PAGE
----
Viewing cable 09REYKJAVIK203, INDEPENDENCE PARTY LEADER SEEKS MEETING WITH WHITE
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|09REYKJAVIK203||2009-11-16 16:04||2011-01-13 05:05||CONFIDENTIAL||Embassy Reykjavik|
VZCZCXRO9382 RR RUEHDBU RUEHFL RUEHKW RUEHLA RUEHNP RUEHROV RUEHSL RUEHSR DE RUEHRK #0203/01 3201643 ZNY CCCCC ZZH R 161643Z NOV 09 FM AMEMBASSY REYKJAVIK TO RUEHC/SECSTATE WASHDC 4217 INFO RUEHZL/EUROPEAN POLITICAL COLLECTIVE RUEATRS/DEPT OF TREASURY WASHINGTON DC RHEHNSC/NSC WASHDC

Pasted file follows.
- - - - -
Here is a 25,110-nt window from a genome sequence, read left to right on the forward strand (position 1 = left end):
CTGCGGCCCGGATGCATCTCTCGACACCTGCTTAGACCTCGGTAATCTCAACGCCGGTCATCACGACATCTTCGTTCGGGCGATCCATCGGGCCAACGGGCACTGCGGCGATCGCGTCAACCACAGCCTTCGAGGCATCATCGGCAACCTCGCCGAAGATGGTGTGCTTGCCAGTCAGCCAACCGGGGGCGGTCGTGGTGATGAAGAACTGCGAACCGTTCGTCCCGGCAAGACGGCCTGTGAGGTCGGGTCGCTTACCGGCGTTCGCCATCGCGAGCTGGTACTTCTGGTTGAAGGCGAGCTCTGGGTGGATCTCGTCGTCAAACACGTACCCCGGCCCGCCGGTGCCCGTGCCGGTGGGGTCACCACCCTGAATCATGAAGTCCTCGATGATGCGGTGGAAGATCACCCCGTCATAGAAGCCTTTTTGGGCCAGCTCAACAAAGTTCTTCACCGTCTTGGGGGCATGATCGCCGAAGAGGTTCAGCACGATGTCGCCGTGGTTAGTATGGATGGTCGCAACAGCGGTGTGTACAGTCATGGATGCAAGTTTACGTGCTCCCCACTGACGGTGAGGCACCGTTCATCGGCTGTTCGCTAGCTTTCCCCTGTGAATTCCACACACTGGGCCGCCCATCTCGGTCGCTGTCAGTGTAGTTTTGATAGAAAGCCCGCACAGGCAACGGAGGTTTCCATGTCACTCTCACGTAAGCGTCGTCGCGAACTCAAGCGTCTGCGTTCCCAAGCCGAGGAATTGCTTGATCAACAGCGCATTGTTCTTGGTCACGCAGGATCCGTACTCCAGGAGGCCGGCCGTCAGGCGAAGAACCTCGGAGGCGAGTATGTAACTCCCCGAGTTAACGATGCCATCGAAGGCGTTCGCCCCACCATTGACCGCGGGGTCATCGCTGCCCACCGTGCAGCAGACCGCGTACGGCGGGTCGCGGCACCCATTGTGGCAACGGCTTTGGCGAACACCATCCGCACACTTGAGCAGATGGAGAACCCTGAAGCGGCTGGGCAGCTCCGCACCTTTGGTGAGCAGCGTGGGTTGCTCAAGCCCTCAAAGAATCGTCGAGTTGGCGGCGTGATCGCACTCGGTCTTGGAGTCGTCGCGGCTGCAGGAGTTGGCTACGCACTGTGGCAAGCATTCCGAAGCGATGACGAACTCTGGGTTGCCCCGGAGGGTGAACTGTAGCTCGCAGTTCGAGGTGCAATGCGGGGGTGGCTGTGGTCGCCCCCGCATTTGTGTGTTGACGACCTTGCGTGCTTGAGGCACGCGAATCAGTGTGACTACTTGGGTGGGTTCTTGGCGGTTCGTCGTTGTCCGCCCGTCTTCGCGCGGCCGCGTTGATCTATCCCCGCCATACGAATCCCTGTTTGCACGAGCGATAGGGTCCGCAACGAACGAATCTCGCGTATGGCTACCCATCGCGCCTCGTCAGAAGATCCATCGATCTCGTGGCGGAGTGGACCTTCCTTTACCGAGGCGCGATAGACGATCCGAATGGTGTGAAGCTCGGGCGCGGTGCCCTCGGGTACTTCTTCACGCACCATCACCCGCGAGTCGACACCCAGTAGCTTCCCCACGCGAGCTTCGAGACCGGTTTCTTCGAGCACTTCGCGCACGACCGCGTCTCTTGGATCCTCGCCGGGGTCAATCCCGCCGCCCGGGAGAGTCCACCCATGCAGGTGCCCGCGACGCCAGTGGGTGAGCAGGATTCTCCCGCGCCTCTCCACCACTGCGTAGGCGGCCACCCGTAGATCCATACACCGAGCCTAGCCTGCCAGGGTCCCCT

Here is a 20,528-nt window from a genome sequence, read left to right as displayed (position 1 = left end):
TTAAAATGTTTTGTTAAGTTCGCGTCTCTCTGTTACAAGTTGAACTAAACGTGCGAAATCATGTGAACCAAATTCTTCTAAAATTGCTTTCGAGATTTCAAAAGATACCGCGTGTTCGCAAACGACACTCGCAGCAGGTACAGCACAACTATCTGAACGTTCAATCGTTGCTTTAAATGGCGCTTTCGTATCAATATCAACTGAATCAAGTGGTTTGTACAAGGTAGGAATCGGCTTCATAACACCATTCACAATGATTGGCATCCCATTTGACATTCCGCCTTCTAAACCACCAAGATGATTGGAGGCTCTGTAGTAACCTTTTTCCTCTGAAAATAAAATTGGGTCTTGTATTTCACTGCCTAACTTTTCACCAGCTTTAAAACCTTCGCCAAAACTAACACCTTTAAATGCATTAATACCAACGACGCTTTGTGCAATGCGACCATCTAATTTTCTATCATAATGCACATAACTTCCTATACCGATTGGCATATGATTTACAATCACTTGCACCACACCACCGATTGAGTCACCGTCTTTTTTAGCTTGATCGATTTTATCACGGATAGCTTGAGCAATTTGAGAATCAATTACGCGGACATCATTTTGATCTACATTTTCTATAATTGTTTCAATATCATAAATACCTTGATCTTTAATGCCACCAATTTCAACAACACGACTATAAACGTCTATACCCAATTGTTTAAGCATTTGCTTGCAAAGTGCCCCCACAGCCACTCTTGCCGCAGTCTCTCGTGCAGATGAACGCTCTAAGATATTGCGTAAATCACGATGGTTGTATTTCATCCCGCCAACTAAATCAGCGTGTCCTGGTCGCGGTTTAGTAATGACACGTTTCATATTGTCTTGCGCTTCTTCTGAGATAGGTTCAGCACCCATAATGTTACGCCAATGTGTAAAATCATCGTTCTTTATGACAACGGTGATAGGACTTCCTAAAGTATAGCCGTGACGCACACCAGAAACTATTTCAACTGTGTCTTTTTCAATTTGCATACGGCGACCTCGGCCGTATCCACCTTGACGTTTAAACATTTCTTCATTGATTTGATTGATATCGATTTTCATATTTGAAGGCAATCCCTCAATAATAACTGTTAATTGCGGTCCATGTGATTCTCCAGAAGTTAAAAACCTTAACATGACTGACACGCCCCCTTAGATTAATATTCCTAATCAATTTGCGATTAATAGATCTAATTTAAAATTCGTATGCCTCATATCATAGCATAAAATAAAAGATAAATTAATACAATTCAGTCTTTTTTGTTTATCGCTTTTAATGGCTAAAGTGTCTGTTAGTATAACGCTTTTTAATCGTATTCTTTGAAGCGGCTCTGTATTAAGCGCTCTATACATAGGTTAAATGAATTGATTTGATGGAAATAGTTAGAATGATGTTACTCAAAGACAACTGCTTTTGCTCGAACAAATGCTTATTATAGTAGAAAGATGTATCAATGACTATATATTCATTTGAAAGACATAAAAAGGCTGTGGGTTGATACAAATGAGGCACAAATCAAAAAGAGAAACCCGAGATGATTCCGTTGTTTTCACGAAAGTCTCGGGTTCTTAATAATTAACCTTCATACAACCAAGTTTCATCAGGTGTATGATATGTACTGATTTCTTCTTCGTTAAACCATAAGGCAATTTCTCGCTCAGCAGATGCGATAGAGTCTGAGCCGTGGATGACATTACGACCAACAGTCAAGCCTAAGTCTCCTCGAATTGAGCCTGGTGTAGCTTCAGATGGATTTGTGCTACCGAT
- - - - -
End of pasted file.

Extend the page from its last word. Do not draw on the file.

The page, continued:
C O N F I D E N T I A L SECTION 01 OF 02 REYKJAVIK 000203 SIPDIS TREASURY FOR MYERS AND NORTON NSC FOR HOVENIER E.O. 12958: DECL: 11/13/2019 TAGS: PGOV PREL EFIN IC SUBJECT: INDEPENDENCE PARTY LEADER SEEKS MEETING WITH WHITE HOUSE TO DISCUSS IMF Classified By: CDA SAM WATSON FOR REASONS 1.4 (B) AND (D) 1.(C) Summary. Charge d'Affaires (CDA) met Bjarni Benediktsson, leader of the opposition Independence Party, to discuss a range of issues on November 11. Benediktsson was eager to discuss a letter that he had sent recently to the National Security Council (NSC) requesting a meeting with a senior White House official. Were he to receive such a meeting, Benediktsson said he would express outrage with how the IMF was used as a tool against Iceland in the Icesave dispute. He also would like to talk about future opportunities for bilateral cooperation between Iceland and the United States. End Summary. Frustration with the IMF,s Role in Icesave --------------------------------------------- - ¶2. (C) Charge d'Affaires met opposition Independence Party Chairman Bjarni Benediktsson to discuss a range of issues on November 11. Benediktsson said that one reason he hoped to meet a high ranking official from the White House was to express frustration with the role the IMF played in the Icesave dispute. He opined that the Icesave matter was, originally, an issue that involved only the Governments of Iceland, Great Britain and the Netherlands. The dispute among the three countries, he said, centered on whether the Icelandic government must serve as guarantor for British and Dutch depositors that lost money when the Icelandic banking system collapsed. There was no EU legislation, according to Benediktsson, that obligated Iceland to act as such a guarantor and legal precedents on the topic were murky at best. Great Britain and the Netherlands, he said, understood that they were not operating from positions of strength and brought the IMF into the equation to force Iceland's hand. The threat of withholding IMF loans until the Icesave dispute was resolved was used to force the Government of Iceland to capitulate. It was, he contended, a great misuse of the IMF and completely unfair to Iceland. ¶3. (C) Benediktsson suggested that, at this point, the best thing that could happen for the Icelandic people would be for the measure to fail in a Parliamentary vote. The British and Dutch would then, he said, be forced to sue the Government of Iceland and seek compensation via the courts. A legal solution would, he felt, be more preferable than the negotiated settlement that is being thrust on the people of Iceland. Benediktsson added that if the British and Dutch did not feel comfortable pursuing the matter via Icelandic courts, he would be happy to suggest that the issue be resolved by a tribunal of independent judiciaries. He even suggested that a U.S. Supreme Court Justice could play a role as an arbitrator in the proceedings. ¶4. (C) Bendiktsson said that, in an attempt to force the issue into the courts, he intends to oppose the government-sponsored Icesave bill when it comes up for a vote in Parliament. (Note: Benediktsson, along with most of his opposition Independence Party colleagues, abstained when the previous law was passed in August. End note). He acknowledged, however, that the coalition government probably had the votes necessary to pass the measure through parliament. He also admitted that, were he to have his way and the bill fail in parliament, it could further stall Iceland's recovery efforts. It would certainly mean no further loans from the IMF and, without that cash inflow, the government would be unable to lift its capital control restrictions and would likely have to issue Euro bonds to raise the necessary capital. He also said he was not anxious to assume leadership of the government, but preferred to remain in opposition until after the May 2010 municipal elections to benefit candidates from his party. Increased Bilateral Cooperation with the U.S. --------------------------------------------- -- ¶5. (C) Benediktsson also hoped to discuss with the White House ways to promote bilateral discussion and cooperation between the United States and Iceland. He said that when the U.S. withdrew from the Keflavik Air Base in 2006 it created a public perception that the relationship between Iceland and the United States was deteriorating. This perception, he suggested, has only been enhanced with Iceland's recent application to join the European Union. Benediktsson acknowledged that the Strategic Dialogue allows for annual high level meetings between U.S. and Icelandic government officials. He felt, however, that even more dialogue was necessary. Benediktsson was somewhat vague with suggestions on how to accomplish this but suggested that the Parlimentary REYKJAVIK 00000203 002 OF 002 Foreign Affairs Committee visit the United States. He then asked whether, considering Iceland's current financial problems, there might be some U.S. financing available to facilitate such a trip. (Note: Benediktsson later sent CDA a follow up email expressing continued interest in meeting with an official from the White House even if he came alone. End note.) ¶6. (C) Comment: Benediktsson continues to seek a meeting with a high-ranking White House official to discuss increased cooperation and the IMF vote even though IMF board review vote is long past. His request may be a political ploy designed to embarrass his opponents in the government and make waves in the media. On the other hand, it could also fit into the agenda of his Independence Party, an organization which has traditionally supported strong ties with the United States and fiercely opposes Iceland's application to join the EU. Given his proposed solution on Icesave, namely send it to the courts, his angle appears more likely political than economic. End comment. WATSON